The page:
I miss how far I was along in Spanish, but I’m sure a few months or a year from now I can get to a good level again in this language. It seems like all it takes is consistent effort and daily study. I miss not being able to half-read things. Oh well! More motivation to study!

Sentences:  69/10,000 (more on the 10,000 sentences method)

Princeton Course: Lesson 3 of SLA101 (A free 200 lesson course offered by a former Russian teacher available in PDF/MP3 downloads)


I was talking to my grandma today and my wheels started turning. My plans have changed from studying French to studying both Russian and Portuguese.

  • I have good base in Spanish to make Portuguese relatively “easy” to learn
  • I wanted to learn Portuguese, but did French due to the not wanting to lose my Spanish. But it’s Portuguese I want to be fluent in, so why not study Portuguese? I’ll probably understand more Spanish with Portuguese study than I’ll retain with French study anyway
  • My goal is to be able to translate in the energy industry (where my degree and career are), and there’s not much French in that industry
  • There is a LOT of petroleum interest in Russian speaking countries (Russia, Kazakhstan, etc.)
  • There is also a lot of petroleum interest in Portuguese speaking countries (Brazil, Angola, etc.)
  • Both Russian and Portuguese are less known by native English speakers than French, thus making it more useful skill
  • Russian and Portuguese are far enough in language spectrum that I don’t think I’ll mix them too much. If I do, learning how not to mix them will just be part of the learning process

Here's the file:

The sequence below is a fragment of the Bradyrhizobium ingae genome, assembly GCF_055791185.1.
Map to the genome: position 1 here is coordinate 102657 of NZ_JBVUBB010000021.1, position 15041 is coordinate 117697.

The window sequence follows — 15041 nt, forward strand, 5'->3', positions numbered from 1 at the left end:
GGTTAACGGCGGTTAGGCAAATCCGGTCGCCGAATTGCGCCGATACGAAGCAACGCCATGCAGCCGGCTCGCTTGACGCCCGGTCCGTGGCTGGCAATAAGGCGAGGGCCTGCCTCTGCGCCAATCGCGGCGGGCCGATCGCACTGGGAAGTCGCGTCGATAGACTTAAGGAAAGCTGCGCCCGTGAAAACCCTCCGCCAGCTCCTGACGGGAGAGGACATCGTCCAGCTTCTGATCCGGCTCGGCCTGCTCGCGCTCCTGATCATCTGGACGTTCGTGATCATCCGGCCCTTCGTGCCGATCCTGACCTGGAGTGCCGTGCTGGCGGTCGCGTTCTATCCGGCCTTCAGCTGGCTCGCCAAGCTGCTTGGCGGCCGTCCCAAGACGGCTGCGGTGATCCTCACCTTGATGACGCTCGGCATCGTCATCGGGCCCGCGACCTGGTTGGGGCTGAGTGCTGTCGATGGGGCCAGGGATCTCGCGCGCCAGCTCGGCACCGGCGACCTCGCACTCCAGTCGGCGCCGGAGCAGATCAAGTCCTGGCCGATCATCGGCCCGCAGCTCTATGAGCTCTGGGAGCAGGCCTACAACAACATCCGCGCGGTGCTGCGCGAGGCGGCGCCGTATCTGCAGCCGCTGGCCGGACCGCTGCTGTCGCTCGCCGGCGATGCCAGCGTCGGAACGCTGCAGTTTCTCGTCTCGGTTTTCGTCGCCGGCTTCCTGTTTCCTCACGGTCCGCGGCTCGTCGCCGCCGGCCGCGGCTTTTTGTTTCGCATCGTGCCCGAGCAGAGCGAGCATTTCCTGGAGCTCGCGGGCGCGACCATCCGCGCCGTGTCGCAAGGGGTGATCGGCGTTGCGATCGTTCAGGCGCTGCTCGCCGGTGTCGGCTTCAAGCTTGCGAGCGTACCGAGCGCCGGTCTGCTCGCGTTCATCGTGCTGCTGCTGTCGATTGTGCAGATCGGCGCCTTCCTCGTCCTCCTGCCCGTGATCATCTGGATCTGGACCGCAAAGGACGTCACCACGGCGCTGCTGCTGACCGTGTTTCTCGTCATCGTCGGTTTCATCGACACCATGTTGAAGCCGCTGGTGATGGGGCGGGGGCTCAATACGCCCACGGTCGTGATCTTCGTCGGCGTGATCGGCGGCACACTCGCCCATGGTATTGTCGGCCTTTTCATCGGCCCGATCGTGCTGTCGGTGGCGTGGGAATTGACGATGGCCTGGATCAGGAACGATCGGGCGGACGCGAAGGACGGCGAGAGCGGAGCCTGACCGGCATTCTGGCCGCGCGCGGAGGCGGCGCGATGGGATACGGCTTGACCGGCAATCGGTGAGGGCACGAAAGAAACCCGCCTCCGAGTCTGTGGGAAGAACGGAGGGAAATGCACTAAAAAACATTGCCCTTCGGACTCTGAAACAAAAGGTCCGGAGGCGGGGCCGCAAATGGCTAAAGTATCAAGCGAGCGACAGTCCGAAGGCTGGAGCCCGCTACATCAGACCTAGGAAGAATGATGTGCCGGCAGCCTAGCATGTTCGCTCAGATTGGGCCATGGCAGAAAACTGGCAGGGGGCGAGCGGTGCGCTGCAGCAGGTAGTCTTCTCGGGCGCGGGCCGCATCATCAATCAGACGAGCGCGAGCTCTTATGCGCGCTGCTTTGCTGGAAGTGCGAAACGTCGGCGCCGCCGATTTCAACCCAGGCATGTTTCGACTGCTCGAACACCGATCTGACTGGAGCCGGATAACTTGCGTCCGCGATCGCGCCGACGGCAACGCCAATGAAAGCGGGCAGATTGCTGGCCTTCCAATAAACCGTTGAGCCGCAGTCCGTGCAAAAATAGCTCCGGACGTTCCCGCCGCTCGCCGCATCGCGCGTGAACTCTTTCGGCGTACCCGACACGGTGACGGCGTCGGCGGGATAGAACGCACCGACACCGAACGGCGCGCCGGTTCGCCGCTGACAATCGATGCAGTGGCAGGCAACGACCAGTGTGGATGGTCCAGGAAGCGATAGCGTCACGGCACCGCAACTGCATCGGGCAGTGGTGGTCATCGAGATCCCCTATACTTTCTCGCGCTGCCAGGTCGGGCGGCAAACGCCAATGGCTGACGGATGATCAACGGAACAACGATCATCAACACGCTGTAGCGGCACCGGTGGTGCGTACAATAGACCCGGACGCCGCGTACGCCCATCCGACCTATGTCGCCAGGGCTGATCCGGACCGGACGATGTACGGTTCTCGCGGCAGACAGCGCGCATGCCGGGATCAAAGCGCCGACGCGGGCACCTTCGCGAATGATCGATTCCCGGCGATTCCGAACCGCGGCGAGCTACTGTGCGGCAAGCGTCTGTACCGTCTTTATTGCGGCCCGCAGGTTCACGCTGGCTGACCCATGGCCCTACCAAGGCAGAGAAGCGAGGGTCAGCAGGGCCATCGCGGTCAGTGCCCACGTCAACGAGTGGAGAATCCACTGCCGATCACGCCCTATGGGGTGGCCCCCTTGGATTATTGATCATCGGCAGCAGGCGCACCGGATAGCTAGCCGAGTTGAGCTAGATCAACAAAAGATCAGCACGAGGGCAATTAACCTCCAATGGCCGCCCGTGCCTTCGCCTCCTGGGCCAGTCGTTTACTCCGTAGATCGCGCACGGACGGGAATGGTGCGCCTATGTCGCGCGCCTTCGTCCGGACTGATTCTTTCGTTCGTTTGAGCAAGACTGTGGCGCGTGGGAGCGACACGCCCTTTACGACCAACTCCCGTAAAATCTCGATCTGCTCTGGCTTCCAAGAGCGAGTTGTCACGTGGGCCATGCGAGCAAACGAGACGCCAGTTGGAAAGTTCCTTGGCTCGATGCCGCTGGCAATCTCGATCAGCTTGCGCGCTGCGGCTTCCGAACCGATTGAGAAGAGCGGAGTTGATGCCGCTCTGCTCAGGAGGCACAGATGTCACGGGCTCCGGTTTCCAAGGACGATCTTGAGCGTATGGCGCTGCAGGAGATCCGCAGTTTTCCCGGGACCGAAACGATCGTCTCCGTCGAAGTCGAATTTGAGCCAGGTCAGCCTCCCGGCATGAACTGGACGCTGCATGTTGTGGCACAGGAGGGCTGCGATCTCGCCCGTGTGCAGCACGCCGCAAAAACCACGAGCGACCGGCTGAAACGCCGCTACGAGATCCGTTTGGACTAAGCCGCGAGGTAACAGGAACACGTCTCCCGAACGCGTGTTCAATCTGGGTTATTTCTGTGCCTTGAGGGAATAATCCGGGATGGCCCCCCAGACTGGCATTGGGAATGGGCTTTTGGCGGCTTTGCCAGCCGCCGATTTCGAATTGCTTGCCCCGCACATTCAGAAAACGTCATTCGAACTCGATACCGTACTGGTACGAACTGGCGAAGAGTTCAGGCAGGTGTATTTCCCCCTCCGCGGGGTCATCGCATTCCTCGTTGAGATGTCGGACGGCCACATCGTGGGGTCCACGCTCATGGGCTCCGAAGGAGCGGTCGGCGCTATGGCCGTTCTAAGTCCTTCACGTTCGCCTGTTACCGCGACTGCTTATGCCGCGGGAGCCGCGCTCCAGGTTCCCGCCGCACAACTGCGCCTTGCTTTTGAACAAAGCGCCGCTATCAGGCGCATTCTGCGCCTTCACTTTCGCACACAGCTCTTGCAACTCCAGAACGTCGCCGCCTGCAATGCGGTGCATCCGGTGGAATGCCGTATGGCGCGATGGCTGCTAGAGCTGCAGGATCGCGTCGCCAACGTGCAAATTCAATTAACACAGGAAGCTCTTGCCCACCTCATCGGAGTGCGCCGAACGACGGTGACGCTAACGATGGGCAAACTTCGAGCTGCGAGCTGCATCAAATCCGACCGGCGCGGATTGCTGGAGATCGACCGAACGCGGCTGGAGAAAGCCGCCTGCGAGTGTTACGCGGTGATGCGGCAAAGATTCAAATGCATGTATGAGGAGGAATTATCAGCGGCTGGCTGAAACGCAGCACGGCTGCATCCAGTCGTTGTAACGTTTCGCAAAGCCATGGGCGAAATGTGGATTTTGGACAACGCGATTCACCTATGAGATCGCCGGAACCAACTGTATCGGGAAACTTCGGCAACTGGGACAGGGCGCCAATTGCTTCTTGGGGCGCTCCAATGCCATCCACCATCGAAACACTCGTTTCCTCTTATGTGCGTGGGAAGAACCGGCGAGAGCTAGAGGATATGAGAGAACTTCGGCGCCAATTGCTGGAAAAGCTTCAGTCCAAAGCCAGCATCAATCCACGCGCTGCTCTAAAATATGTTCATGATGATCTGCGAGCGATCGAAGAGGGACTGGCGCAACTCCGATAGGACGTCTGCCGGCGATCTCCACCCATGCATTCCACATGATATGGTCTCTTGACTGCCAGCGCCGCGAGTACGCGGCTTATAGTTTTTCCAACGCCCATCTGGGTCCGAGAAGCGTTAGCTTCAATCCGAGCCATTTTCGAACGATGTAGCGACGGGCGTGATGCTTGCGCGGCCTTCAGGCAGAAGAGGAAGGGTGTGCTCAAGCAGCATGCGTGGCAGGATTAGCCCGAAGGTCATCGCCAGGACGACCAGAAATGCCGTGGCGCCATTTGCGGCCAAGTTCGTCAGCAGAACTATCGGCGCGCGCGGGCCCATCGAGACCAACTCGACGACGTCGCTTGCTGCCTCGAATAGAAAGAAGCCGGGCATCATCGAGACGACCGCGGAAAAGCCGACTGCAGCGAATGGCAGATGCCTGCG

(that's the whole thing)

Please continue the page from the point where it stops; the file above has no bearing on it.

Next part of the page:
• I currently work with two Russian-speaking people and know of one Portuguese speaking person, making now an ideal time to practice 😀

So there’s my thought process behind that one. I’ll now be studying Portuguese and Russian. But as you’ll come to see with me, that could change any minute :-D.

I bought this book yesterday on the bargain aisle at Barnes & Noble and I finished it today. What a wonderful read on language learning! I feel so much better about my love of languages and cultures after feeling the same emotions jump from the pages of Farber’s vivid writing. His story is also inspirational, with his outline of how he came to learn most of his languages.

After Farber’s book, I’m now brushing up on some French grammar (with my “Correct your French Blunders” book), learning basic pronounciation, and adding cards to my flashcard program (Anki). After I get a good base, I’ll try his newspaper paragraph method of learning words and use my iPhone to have my flashcards with me all the time.

So far so good!

This is Tracy. I know a total of one language at the moment (English). I can read some Spanish and understand some spoken Spanish after 8 months or so of not so serious study mixed in with some serious study. But that’s not much in my eyes.

My goal is to become fluent enough in French and eventually Portuguese (and maybe Spanish) that I can do translating and conversing. I love studying languages of all types and I hope, through many forms of learning, that this will give me a chance to communicate with people around the world and open up opportunities a regular engineer would never have.

Oh yes, I have an engineering degree, which is why I never took any language in college (no time!!) and I only took two years of German in high school (which means I know “ich” and that’s about it). It’s also why I’m interested in Portuguese, since the petroleum industry (my industry) has quite a bit of Angola operations and South American business. But it’s also such a beautiful language. You should really listen to it if you haven’t yet.

French is my current goal since I wanted a buffer between Spanish and Portuguese, and French has similar sounds as Portuguese. French is also such a beautiful language that it makes for a good excuse! My goal here is to have a rockin’ accent and awesome grammar skills. I’d love to take French to the “advanced fluency” level, whatever that means.

This site is for me to muse on things language since my husband likely tires of my endless chattering on the subject :-). It is also for me to take notes on sentences, save links, and share interesting findings between languages and within languages.

Please do comment and please do enjoy!